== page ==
No Business on the Ballot

San Francisco’s Mayoral Election is more than thee months away, but politics are already well in play. The latest – and most egregious – maneuvers come from the progressive minority on the Board of Supervisors, which placed three last-minute measures on the November ballot without public notice, debate or concern for the long-lasting impacts on the city and the local economy.

The most alarming measure would strip shelter beds from the voter-approved Care Not Cash initiative, effectively dismantling the nationally-recognized program which has provided services and a path to long-term housing for more than 3,400 formerly homeless people. The measure’s chief sponsor, Supervisor Jane Kim, says the program should be changed because of “equity issues” that arise when Care Not Cast participants are given priority to shelter beds. Yet Care Not Cash clients only reserve 30 percent of the city’s single-adult shelter beds, and an average of 100 shelter beds are vacant every night. This measure is nothing more than pure politics to turn out progressive voters in a crowded mayoral race.

A second measure will limit the ability of the San Francisco Recreation and Park Department to replace declining General Fund support with new revenue from special event rentals and services such as bicycle rentals and food vendors. This measure explicitly prohibits the department from issuing new leases with private entities or adding new fees to currently free-use recreation facilities. Today, the department’s earned revenue is used to support more than 200 gardeners, laborers, and park maintenance staff, as well as numerous park programs. At a time when city departments are being asked to slash their budgets across the board, this measure has no business on the ballot.

A third measure will significantly hamper the city’s ability to create new housing by banning the demolition of buildings with more than 50 units. According to the City Controller, the measure will contribute to higher housing prices, which will in turn harm the local economy by lowering household disposable income, raising labor costs and slowing job growth. Proposed by the five supervisors voting against the recently-approved Parkmerced project, this measure is nothing more than a thinly-veiled attempt to halt similar redevelopment in San Francisco.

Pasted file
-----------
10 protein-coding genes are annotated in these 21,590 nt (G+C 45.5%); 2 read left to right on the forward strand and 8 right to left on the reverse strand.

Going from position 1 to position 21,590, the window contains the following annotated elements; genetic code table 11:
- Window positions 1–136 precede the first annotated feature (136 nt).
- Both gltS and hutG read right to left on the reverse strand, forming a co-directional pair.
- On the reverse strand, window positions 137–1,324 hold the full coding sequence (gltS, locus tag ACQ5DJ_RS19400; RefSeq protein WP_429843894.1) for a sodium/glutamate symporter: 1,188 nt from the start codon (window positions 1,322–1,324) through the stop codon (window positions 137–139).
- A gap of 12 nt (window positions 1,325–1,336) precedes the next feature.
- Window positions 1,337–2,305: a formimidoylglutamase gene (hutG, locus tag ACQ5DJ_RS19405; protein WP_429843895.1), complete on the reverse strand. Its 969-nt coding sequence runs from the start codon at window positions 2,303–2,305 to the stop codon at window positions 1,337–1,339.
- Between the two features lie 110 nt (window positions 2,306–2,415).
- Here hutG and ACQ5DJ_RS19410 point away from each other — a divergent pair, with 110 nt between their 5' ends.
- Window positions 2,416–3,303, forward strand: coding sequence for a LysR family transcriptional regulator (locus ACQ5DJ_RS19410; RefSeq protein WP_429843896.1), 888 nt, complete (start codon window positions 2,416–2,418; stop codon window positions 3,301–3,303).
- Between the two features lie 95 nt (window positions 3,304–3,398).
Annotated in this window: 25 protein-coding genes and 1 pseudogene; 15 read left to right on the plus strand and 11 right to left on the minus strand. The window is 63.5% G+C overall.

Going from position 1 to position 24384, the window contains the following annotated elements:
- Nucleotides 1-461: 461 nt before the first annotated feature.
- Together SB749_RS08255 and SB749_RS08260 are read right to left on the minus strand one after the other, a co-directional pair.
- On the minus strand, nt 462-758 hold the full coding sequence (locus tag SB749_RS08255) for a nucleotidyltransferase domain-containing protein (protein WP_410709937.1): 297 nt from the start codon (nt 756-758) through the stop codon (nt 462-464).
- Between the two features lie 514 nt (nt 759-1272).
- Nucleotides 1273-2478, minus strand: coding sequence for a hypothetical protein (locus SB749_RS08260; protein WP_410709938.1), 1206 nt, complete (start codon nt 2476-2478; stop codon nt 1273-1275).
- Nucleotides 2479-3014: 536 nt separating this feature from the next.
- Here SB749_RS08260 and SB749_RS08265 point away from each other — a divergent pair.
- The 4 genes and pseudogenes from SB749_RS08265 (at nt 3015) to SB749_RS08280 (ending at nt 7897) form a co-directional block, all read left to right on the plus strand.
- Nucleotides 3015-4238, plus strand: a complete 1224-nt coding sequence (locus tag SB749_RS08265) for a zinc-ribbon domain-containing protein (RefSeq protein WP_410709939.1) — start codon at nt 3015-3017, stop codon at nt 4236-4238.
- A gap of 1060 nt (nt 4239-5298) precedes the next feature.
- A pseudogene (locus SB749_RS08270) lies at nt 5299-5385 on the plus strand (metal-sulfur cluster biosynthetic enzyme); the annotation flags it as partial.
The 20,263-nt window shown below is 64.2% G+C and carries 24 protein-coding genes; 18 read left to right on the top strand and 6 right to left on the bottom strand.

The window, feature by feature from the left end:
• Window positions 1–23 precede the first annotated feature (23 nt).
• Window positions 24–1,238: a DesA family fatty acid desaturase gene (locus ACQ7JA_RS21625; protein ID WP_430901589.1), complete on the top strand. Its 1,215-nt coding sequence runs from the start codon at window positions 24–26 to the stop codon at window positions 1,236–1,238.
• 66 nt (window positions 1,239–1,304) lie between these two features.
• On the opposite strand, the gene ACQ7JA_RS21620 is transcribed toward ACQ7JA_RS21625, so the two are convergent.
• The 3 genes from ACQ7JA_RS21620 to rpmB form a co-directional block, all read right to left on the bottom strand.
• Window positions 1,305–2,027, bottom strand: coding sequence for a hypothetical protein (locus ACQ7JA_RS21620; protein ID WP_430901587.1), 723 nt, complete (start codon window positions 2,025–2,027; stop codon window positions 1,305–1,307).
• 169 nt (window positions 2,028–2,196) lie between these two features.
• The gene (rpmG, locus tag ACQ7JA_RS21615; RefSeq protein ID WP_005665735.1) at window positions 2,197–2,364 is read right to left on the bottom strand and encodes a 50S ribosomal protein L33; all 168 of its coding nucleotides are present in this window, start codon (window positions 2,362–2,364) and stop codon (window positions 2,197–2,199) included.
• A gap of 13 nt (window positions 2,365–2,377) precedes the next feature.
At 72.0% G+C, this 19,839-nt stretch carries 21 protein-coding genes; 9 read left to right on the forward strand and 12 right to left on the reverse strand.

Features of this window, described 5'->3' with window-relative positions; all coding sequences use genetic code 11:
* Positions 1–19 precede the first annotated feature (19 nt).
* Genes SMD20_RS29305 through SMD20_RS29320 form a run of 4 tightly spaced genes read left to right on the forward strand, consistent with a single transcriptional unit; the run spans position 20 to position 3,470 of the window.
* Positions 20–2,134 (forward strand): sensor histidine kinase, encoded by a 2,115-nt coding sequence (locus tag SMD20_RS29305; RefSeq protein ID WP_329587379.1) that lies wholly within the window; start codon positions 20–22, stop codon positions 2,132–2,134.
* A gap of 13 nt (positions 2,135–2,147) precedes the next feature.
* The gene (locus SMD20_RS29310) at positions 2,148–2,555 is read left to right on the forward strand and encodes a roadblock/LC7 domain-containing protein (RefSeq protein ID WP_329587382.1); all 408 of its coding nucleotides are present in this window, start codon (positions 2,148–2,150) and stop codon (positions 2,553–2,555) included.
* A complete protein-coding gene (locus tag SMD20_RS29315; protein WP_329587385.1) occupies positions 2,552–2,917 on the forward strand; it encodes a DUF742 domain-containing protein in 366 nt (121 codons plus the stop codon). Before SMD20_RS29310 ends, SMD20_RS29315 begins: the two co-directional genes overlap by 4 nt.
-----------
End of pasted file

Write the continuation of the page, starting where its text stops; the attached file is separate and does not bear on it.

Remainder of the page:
All three of these last-minute measures have nothing to do with making our city better, and everything to do with mobilizing deep-pocketed progressive donors who will spend heartily on ballot initiatives that will draw progressive voters to the polls and benefit progressive mayoral candidates. For a city that prides itself on transparency and collaboration, these measures are out of step with the deliberative policy-making process we have all come to expect in our city.

In fact, the measures are quickly becoming the poster child for Supervisor Scott Wiener’s good government Charter amendment, also on the November ballot, that will allow the Board of Supervisors to amend future initiative ordinances after a period of three years. This will give city leaders the flexibility to amend initiative ordinances through the normal policy-making process, rather than necessitate new initiative ordinances to make necessary tweaks or changes. The Chamber supports this measure, and it may be just the kind of safeguard we need to ensure that politics does not unravel good public policy in the future. Until then, the Chamber urges Supervisors John Avalos, David Campos, Jane Kim, Eric Mar and Ross Mirkarimi to pull these three harmful measure from the ballot before it’s too late.

One response to “No Business on the Ballot

  1. I found the anti Care not Cash measure to be the most confusing of all, because it seems like it was rushed through without anyone actually reading it. Surely we can expect our supervisors to at least think these through before putting things on the ballot.

    I would also suggest if the people putting these on the ballot will get “their” voters out to the polls to vote for “their” favorite candidates to think again – very rarely has the presence of a ballot measure influenced who got elected to office. So once again, this is a progressive strikeout that’s not serving anyone well.

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